Q and A: Can There Be Justice for Syria’s HLP Rights Abuses?

In 2012, towards the very beginning of the conflict in Syria, opposition figures like Mutasem Syoufi had hoped that one day, a transitional government could take over from the Assad regime and pave the way for justice after decades of human rights abuses.

That was the same year that Syrian civil society organisation The Day After (TDA), began gathering records of ownership documents at risk of destruction or loss due to the war. Their hope: to hand over those documents to a new Syrian government in future, thereby helping preserve Syrians’ housing, land and property rights despite the conflict.

“But that was in 2012”, says Mutasem Syoufi, TDA’s executive director. “Now we are in 2021, and there is no transitional government in place”.

A decade into Syria’s war, what are the biggest HLP issues still faced by everyday Syrians? And what can justice actually look like, as the Assad regime remains in place?

Can you briefly introduce some of the work that TDA has done related to HLP rights in Syria?

The first thing that TDA worked on in relation to HLP rights was to safeguard official documents. In Syria, many buildings, including official buildings, have been destroyed, including those where property records were stored. These documents might be lost forever, or destroyed. In addition, if they are scanned and electronically archived, the owner is the regime itself, and nobody else. We were concerned that the regime might misuse the documents it possesses in its favour, for demographic change, or for punishing certain communities, individuals or opponents. So TDA secured funding to keep electronic copies of these documents to preserve them from destruction, looting and loss.

Has the archive been used yet to help people regain their properties?

Not yet, because the decision was that once a transitional government was in place in Damascus then we’d give that government these electronic documents, because that government would be responsible for any transitional justice. But that was in 2012. Now we are in 2021, and there is no transitional government in place.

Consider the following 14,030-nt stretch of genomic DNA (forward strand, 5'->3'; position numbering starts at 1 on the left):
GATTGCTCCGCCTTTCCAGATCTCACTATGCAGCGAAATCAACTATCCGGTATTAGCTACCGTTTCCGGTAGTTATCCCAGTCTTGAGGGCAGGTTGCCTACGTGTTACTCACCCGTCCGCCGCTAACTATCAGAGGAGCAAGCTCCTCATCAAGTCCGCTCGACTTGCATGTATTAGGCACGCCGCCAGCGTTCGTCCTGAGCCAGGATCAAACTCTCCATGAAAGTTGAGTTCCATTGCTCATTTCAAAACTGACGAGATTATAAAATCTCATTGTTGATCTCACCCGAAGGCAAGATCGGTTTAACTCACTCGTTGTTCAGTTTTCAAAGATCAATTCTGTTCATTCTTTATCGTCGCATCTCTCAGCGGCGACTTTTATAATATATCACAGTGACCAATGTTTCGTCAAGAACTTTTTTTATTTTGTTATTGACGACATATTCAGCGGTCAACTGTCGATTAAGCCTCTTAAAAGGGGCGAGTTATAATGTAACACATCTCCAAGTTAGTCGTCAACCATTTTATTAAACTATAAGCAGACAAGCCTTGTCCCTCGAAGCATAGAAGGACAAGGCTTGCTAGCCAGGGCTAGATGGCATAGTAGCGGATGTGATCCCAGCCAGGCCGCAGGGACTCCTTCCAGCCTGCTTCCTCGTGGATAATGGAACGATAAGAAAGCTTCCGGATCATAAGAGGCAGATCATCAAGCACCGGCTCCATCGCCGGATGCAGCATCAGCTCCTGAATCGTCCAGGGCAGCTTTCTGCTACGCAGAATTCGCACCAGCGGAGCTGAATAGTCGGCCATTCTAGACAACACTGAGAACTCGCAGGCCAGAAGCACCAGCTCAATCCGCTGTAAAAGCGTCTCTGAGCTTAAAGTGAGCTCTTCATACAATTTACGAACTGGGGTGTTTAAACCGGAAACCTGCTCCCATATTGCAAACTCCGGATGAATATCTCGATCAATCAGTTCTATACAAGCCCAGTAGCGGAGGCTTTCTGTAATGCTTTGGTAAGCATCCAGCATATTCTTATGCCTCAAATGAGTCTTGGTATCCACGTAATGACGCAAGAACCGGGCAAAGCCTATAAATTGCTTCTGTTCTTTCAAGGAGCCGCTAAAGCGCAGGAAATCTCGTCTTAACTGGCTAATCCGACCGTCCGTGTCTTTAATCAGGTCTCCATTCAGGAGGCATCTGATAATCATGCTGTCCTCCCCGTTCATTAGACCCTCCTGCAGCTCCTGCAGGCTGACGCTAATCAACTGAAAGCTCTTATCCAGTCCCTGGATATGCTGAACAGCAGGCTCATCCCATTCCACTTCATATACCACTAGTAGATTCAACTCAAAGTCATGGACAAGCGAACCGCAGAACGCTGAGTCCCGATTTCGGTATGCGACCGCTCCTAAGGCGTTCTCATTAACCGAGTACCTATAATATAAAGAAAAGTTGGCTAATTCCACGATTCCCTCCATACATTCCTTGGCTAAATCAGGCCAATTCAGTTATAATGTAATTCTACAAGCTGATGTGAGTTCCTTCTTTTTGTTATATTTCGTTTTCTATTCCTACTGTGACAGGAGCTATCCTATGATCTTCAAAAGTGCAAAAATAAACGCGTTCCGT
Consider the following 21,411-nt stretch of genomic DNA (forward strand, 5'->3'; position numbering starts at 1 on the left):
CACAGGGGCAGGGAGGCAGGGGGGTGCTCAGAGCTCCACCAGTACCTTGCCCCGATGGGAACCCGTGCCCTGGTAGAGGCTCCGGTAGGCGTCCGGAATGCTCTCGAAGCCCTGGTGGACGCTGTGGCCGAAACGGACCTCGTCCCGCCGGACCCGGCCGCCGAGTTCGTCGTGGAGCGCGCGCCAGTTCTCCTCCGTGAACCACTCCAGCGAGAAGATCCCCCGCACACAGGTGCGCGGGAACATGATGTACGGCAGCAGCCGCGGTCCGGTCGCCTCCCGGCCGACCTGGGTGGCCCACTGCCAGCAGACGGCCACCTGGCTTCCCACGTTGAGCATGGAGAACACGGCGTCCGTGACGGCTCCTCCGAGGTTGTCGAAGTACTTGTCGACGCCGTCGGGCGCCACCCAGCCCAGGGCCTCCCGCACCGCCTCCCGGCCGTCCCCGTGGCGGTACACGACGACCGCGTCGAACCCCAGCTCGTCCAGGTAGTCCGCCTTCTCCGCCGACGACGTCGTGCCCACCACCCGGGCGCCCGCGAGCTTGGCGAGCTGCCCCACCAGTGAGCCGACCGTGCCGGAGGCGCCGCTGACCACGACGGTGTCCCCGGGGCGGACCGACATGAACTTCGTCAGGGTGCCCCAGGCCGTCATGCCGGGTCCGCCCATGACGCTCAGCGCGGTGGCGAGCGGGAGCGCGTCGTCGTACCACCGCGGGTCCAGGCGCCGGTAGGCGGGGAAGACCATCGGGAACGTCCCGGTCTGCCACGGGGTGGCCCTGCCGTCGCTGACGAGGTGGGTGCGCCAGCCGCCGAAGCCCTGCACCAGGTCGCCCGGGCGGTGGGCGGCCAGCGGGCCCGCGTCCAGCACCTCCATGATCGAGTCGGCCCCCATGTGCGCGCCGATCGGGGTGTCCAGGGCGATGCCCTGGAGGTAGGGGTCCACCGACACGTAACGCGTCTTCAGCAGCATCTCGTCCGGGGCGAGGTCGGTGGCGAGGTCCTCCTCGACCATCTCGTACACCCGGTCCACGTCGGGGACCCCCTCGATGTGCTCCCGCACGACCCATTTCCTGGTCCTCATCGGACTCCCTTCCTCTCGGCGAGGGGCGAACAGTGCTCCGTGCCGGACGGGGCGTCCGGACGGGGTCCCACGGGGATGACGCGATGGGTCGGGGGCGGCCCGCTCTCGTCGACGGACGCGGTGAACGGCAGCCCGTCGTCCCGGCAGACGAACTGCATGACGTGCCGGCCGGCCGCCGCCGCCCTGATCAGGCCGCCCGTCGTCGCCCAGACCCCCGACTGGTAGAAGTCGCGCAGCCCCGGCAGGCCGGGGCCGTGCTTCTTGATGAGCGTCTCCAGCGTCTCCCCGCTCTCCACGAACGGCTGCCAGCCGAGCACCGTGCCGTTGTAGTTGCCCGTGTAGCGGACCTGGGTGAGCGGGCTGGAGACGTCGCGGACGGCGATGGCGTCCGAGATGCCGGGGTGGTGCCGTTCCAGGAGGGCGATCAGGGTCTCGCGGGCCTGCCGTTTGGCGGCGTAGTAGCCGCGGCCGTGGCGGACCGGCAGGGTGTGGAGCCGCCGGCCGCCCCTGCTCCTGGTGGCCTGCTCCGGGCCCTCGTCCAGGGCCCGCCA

Broadly speaking, if you could name the most important HLP issues that everyday Syrians are now facing, what would they be?

First of all, the regime has been issuing laws during the war that are changing both property rights and the landscape of real estate development in Syria.

There are neighbourhoods in Syria that were completely destroyed, such as Yarmouk camp in Damascus and Baba Amro in Homs and other places. We’re not yet at the phase of reconciliation and transition where owners of properties in these neighbourhoods, or their representatives, can prove their ownership. This issue is exacerbated and made more complicated when we take into consideration that large parts of these neighbourhoods are informal settlements. People invested a lot of money in building and buying these apartments, houses and shops, and then they were destroyed without ever having received proper proof of ownership.

That’s because, from the beginning, many of these properties weren’t legally licensed.

Yes. It is a pre-conflict problem that was complicated and exacerbated by the war.

Another problem is happening in areas outside of the control of the government, in Aleppo and Idlib governorates. There are buildings being constructed, neighbourhoods, housing complexes, lands being used, and armed groups putting their hands on certain properties and building on them.

Who is the authority that is legitimizing this construction? It’s local authorities, and these local authorities are recognised by whom? By no one. In the post-conflict era, we’re going to deal with these challenges, and the issues of verifying documents as well as verifying the ownership of the properties of displaced people from informal settlements that have been destroyed.